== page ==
Samm Simpson hopes to make it on the Ballot by Mitch E. Perry04/11/06
The Tampa Tribune reported today that the top candidates running for Congress in FloridaÃ¢â‚¬â„¢s 9th District, Republican Gus Bilirakis and Democrat Phyllis Busansky, paid the $9, 726 filing fee to get on the ballot.
But for Bilirakis, payment came after he gave up on an attempt to qualify to get on the ballot the only other way, by getting a certain required amount of signatures.
A spokesperson for the state legislator says he collected about 3,500 signatures, far short of the 4, 497 registered voters required to get on the ballot. But spokesperson Elizabeth Hittos told the Tribune that NOT qualifying by petition is not a failure, because their main goal was to active grass-roots volunteers.
Busansky ripped on Bilirakis for not getting enough signatures, calling it an embarrassment. The two are locked into what could be a very competitive open seat for Congress. The district covers parts of Pasco, Pinellas, and Hillsborough Counties Ã¢â‚¬â€œ and is looked upon nationally by Democrats as one of big opportunities if they are going to have any chance of winning the House in November.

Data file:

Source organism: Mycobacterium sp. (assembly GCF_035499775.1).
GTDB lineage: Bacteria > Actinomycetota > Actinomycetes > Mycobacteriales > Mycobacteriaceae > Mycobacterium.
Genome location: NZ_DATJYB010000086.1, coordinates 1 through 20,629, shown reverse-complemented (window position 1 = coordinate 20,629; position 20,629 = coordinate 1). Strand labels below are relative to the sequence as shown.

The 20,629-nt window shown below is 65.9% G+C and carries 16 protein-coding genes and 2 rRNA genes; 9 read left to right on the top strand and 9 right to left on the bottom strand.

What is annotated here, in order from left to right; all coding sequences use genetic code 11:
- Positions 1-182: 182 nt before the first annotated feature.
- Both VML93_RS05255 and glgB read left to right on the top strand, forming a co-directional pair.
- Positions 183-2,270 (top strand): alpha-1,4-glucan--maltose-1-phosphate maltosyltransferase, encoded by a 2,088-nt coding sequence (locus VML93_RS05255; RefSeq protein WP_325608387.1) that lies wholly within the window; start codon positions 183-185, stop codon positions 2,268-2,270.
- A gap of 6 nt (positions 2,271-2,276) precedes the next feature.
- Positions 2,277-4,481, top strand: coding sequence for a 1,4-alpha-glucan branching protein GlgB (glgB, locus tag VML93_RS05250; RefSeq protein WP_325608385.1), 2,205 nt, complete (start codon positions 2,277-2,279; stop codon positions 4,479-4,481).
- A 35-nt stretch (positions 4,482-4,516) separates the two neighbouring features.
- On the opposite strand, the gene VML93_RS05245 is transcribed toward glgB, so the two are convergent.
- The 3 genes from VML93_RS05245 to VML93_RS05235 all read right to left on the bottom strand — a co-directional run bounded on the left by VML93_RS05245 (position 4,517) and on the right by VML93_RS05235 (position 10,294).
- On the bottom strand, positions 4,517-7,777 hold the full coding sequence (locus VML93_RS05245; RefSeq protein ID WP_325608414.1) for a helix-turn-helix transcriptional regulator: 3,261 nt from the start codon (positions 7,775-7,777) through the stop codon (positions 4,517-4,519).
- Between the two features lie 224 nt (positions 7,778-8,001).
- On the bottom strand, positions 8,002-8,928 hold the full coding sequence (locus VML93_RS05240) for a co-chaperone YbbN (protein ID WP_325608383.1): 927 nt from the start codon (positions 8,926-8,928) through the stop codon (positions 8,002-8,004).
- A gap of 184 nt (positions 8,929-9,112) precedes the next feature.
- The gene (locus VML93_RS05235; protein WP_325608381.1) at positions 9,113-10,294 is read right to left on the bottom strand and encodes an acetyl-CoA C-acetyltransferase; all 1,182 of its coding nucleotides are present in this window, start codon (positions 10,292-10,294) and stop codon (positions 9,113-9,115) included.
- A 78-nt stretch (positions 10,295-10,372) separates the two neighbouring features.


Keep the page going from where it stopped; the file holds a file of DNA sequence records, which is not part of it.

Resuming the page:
Another Tampa Bay Area congressional candidate DID turn in more than the required amount of signatures to the local Supervisor of Elections office. Now she can only wait to see if enough of those are deemed legitimate to qualify for the November ballot.
That would be Samm Simpson, who is trying to become the Democrat nominee against longtime Pinellas County Republican Congressman C.W. Bill Young, (roll tape#1 o.q.Ã¢â‚¬?as of tomorrowÃ¢â‚¬?)
For years, rumors have surfaced that the incumbent in District 10, Bill Young, is on the verge of retirement. This year marks his 36th in Congress, but he shows no signs of slowing downÃ¢â‚¬Â¦..Last year Young stepped down after 6 years as Chairman of the Appropriations Committee, one of the most powerful in Congress in that it oversees the entire federal budget.
Although through re-districting, the District may lean a little more to the left, beating Young will be a formidable task for an established Democrat, forget a first time candidate. But Samm Simpson says if she does become the Democratic nominee, she isnÃ¢â‚¬â„¢t worrying that she wonÃ¢â‚¬â„¢t have the financial heft to compete (roll tape#2Ã¢â‚¬?won with moneyÃ¢â‚¬?)
ThatÃ¢â‚¬â„¢s aspiring Democratic Congressional candidate Samm Simpson, who yesterday turned in more than the required number of signatures to qualify to get on the ballot to run against Pinellas County Republican Bill Young this November.
Simpson will learn tomorrow (Wednesday) if she has enough valid signatures to get on the ballot.